Early on in life, I lived in a neighborhood where friends that I spent a lot of time playing outside with would go on to engage in criminal activity.  Does that mean that I was destined to be involved because of who I hung out with?  Needless to say, that didn't happen.  Could I have been painted with that broad brush because of where I lived?  Of course.  The black experience is not limited to contact with law enforcement or dealing with crime.  Not all blacks believe that every white person is racist even though at some point and time, we have all had an encounter with one who is.  I also believe that racism is not exclusive to whites.  There are those who say there is no such thing as a black racist.  I disagree.  If one views and has an opinion of another and that view/opinion is based solely on their ethnic background, that is racism, no matter how you slice it.  I know many blacks who view others in this manner. 

The black experience is much more than that just like the law enforcement experience is much more than making arrests.  Some may agree, and others may not, but it emphasizes my belief that we must not allow ourselves to be backed into the broad brush corner.  That being said, I end this very long blog entry with a quote from Jon Stewart:

"You can truly grieve for every officer who's been lost in the line of duty in this country, and still be troubled by cases of police overreach.  They two ideas are not mutually exclusive.  You can have great law enforcement and still want them to be held to high standards."

It is possible for one to support Black Lives Matter and Blue Lives Matter.  Support one should not mean you are against the other.  You can disagree with aspects of either side as well but still support the movement.  The ones who discourage or discredit this through thought, action, and deed by insisting you have to choose a side are the ones who inhibit the change the continues to be necessary for our country to move forward.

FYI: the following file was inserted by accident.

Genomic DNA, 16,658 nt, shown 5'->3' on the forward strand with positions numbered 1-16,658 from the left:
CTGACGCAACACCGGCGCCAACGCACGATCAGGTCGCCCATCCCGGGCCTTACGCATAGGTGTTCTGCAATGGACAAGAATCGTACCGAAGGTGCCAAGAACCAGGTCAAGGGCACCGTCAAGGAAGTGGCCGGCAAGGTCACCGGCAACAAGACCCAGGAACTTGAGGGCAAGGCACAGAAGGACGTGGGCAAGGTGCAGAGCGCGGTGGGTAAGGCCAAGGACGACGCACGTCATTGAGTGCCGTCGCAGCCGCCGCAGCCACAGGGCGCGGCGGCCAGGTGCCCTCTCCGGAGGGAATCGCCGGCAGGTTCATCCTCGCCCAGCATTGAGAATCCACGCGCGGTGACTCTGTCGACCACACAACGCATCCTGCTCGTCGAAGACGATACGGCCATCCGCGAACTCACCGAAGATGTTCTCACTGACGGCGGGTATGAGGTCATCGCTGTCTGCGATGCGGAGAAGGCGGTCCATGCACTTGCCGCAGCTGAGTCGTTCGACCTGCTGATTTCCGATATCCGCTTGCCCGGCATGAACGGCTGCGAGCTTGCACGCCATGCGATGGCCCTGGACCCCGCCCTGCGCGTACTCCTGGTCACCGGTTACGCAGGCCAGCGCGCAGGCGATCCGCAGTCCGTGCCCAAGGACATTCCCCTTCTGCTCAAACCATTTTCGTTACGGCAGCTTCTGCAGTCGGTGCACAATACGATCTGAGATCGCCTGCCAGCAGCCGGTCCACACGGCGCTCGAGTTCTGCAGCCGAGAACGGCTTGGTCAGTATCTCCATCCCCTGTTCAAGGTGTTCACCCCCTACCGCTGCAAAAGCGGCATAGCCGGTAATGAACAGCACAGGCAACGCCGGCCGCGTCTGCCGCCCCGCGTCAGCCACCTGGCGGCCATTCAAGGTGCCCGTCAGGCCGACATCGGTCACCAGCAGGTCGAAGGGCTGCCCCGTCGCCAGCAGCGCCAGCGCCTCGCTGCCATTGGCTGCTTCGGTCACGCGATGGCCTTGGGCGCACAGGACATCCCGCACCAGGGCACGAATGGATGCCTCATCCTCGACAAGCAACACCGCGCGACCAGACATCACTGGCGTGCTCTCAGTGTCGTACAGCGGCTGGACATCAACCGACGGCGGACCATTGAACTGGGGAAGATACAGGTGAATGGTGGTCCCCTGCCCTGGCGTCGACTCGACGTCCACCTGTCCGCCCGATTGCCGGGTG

Sunday, December 21, 2014

Wake Up People!!

It seems that with each passing moment, we lose more of ourselves as a human race. It is sad when people lose the battle in fighting for their lives, i.e. cancer, but it is always senseless and horrific when people have their lives taken from them. In light of recent events, I have been asked many times, given my perspective being black and being a former cop, what side of the issue I am on. Simple answer to a misguided question. I am on the SIDE OF GOOD, wherever it is. 

I will always have the backs of my former  law enforcement colleagues, as long as they do the right thing. I go to sleep every night very thankful for them working those very familiar hours that I remember so well. 

There are a lot of misguided people in our society. Unfortunately every institution, law enforcement included, is a cross section of our society. So yes, there are misguided people in all walks of life. 

That being said, those of you that believe that the senseless murder of these officers is a justifiable payback for previous injustices, SHAME ON YOU. The killing of an unarmed individual, REGARDLESS OF RACE, is not necessarily justified just because the grand jury didn't bring an indictment. That doesn't mean people are justified in retaliating, looting, etc.